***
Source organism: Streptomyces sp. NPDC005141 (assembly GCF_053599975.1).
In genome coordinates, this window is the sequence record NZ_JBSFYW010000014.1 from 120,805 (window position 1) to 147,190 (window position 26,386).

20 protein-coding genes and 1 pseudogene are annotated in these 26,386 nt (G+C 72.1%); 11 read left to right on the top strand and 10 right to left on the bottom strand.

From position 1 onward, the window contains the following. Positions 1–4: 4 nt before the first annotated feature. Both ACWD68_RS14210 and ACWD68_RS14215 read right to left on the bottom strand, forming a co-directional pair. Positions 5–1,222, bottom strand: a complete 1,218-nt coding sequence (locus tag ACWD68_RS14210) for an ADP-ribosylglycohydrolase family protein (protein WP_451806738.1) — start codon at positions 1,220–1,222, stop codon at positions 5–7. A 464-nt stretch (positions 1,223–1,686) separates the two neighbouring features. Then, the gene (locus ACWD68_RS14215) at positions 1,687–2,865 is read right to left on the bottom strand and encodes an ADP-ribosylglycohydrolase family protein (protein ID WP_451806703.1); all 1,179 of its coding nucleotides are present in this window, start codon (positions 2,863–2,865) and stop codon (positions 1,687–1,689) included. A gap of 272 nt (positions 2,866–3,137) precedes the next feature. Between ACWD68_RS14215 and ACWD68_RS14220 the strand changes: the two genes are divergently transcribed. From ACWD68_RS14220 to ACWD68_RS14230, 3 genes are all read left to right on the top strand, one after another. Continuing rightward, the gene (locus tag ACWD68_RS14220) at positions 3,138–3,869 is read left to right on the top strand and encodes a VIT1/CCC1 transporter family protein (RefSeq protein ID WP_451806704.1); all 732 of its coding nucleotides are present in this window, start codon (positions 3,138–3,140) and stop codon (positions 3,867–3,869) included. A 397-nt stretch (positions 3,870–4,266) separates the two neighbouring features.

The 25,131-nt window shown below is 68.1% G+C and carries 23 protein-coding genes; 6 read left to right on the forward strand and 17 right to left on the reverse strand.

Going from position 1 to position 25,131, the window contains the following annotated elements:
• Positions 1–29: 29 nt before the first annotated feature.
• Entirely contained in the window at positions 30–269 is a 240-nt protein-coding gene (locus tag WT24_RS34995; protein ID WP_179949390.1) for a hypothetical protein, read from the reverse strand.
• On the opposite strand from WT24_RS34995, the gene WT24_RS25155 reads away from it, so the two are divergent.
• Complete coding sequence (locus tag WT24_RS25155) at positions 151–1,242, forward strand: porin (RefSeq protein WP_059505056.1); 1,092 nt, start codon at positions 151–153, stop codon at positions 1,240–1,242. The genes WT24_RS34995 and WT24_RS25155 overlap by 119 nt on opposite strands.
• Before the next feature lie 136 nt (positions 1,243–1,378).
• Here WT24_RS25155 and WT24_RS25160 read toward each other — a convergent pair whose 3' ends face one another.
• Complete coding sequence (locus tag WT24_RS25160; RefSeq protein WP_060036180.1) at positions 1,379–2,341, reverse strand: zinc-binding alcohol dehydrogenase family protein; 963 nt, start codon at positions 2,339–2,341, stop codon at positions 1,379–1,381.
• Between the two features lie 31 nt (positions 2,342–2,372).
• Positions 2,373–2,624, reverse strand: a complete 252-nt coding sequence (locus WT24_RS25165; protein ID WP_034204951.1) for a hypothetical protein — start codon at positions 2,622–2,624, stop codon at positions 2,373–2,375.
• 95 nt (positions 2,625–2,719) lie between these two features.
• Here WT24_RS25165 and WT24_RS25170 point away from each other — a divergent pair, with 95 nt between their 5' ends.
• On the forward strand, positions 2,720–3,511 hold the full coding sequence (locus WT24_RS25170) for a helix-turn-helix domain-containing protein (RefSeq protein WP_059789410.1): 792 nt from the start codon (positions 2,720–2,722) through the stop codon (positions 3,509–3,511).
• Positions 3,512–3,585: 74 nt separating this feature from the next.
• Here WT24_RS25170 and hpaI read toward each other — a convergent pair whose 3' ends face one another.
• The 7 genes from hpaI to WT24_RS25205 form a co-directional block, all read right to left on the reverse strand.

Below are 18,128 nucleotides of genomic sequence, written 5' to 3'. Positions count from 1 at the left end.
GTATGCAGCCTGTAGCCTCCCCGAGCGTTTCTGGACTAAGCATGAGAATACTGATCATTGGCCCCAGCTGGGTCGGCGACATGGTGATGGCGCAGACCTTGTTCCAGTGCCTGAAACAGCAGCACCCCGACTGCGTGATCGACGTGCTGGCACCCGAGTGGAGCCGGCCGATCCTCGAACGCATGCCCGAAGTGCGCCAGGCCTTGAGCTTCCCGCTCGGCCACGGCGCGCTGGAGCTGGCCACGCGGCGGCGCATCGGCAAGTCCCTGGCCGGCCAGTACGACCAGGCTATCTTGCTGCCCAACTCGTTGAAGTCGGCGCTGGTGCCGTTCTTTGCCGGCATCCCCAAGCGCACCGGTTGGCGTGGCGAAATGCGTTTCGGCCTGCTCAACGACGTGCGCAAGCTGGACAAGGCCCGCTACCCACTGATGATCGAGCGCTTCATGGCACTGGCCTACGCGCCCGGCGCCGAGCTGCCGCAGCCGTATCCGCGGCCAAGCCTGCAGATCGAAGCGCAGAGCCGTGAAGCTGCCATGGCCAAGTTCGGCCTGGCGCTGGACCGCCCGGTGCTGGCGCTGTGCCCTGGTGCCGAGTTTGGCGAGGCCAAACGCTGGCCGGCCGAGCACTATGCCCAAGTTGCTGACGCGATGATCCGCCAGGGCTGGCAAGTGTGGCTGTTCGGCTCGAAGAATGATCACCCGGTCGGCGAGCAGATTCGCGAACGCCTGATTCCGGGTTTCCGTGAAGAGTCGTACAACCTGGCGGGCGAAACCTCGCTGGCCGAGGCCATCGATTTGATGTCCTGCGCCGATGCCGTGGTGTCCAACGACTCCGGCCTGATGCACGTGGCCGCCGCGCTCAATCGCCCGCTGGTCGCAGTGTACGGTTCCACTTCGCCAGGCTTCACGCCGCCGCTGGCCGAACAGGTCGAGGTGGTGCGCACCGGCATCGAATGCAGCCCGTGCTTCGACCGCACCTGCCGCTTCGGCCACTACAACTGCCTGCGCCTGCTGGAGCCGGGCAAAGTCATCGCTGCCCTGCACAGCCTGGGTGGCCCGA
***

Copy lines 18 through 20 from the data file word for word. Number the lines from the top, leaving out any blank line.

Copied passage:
• On the forward strand, positions 2,720–3,511 hold the full coding sequence (locus WT24_RS25170) for a helix-turn-helix domain-containing protein (RefSeq protein WP_059789410.1): 792 nt from the start codon (positions 2,720–2,722) through the stop codon (positions 3,509–3,511).
• Positions 3,512–3,585: 74 nt separating this feature from the next.
• Here WT24_RS25170 and hpaI read toward each other — a convergent pair whose 3' ends face one another.